The Pleasure of Eating

I work in an office full of women. The office next to me is a female attorney, her female paralegal and their 2 female assistants. We are all always talking about loosing weight and being healthy physically and emotionally. But the other day I overheard Jordan saying “I need to figure our how to eat to survive and not for pleasure.” I immediately walked over there, stuck my finger towards her and demanded “when you figure out how to do that, please let me know!” That struck up a conversation between all of us laughing about how true eating for pleasure is difficult to stop doing. We try to help each other out but when one orders Chinese we usually say “you suck, that’s gonna go straight to your ass, order me the honey garlic chicken with pork fried rice.”

Natalie informed me she has Jordan on a diet and is teaching her to eat to survive and do you know what I told her? “I just can’t do it, I’m a chef for f**ks sake, I wont eat bad tasting food” as I was grabbing my stomach and bouncing it up and down. Then Natalie pointed out my choice of words “…I won’t…”

I certainly can. I just won’t.Why won’t I?

Bottom line: I like the pleasure it gives me for that 20 min period more than I want to be slimmer.

“Pleasure eating, as opposed to eating for hunger, activates endogenous reward signals in the brain, which when activated, prompt people to eat more of the pleasurable food, even if their bodies don’t need it.” – Eating for Pleasure, Not Hunger, Activates the Brain

At some point in my life I ate when I was sad or whatever negative emotion I was experiencing, and then I probably did it again, and again. Someone probably said “eat this, it will make you feel better.” Somewhere along the line I rewarded myself, or someone rewarded me, with food. The exact moment I can’t remember, and I don’t want to drive myself crazy trying to figure it out. However I’m almost 32 and am still struggling with it. My cousin’s are 22 and 29 and are also struggling with it. In fact, more than one-third (35.7%) of adults are considered to be obese.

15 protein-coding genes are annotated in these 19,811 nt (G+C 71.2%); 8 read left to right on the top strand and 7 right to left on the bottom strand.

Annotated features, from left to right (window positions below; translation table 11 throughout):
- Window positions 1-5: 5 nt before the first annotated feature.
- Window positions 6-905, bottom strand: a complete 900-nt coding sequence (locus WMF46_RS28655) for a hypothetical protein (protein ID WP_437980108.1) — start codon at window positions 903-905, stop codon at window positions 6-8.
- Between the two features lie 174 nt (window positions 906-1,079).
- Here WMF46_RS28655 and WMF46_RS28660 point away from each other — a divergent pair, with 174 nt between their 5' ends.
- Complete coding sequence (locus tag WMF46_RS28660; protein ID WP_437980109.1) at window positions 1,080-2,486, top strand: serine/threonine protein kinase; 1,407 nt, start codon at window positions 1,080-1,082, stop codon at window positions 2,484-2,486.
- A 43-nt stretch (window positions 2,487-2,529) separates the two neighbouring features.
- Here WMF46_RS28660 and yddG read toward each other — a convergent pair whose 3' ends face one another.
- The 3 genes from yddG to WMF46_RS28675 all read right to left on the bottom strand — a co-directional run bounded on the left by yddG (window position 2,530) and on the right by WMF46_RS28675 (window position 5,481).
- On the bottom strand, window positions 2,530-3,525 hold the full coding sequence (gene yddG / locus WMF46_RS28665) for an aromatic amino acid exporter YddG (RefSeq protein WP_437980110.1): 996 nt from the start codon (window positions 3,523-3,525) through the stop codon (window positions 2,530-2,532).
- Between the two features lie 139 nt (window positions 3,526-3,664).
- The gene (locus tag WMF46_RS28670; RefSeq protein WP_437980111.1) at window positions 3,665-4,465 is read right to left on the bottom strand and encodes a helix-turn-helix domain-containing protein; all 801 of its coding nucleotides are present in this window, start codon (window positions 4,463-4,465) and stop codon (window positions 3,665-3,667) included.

Last night we were at my parents for dinner. I made tacos of course…it was Tuesday, and this subject came up. My brother is trying to loose weight as well. He is on one of those strict diets where you put your body in ketosis then you carb load. I guess its working but I see my brother often so I don’t notice. But, he brought up emotional eating and mentioned it isn’t just stress eating or stuffing your face when your sad. Most of our problem isn’t just situational, its every time we eat a meal. How do we know when to stop eating? Until you are satisfied? Until you feel full? But we were all told since we were little that it takes 15 min for your stomach to tell your brain that you are full. We can’t just look at our plate, see a reasonable sized meal, eat that meal and not go for seconds. Its ridiculous honestly. I started with 2 tacos, then a half of corn, then I piled on another taco. Why? Robert had 2 tacos and stopped. He ate enough to stop his hunger and I kept going. I was searching for that “feeling” the “satisfaction” then I walked home with an bloated stomach and had gas all night.

I swear some of us are just gluttons for punishment. I’m sure if I took the time I can analyze this whole situation of the differences of Robert and I. The reasons why he’s so skinny (aside from his annoyingly fast metabolism) and dig deep to find why I’m an emotional eater, why I need the satisfaction of feeling full instead of just eating enough to stop the hungry feeling. But I am not going to waste the time. I have notice this much. I have acknowledged that there is a problem. Let’s fix this problem: self control and make a conscious effort to stop over eating.


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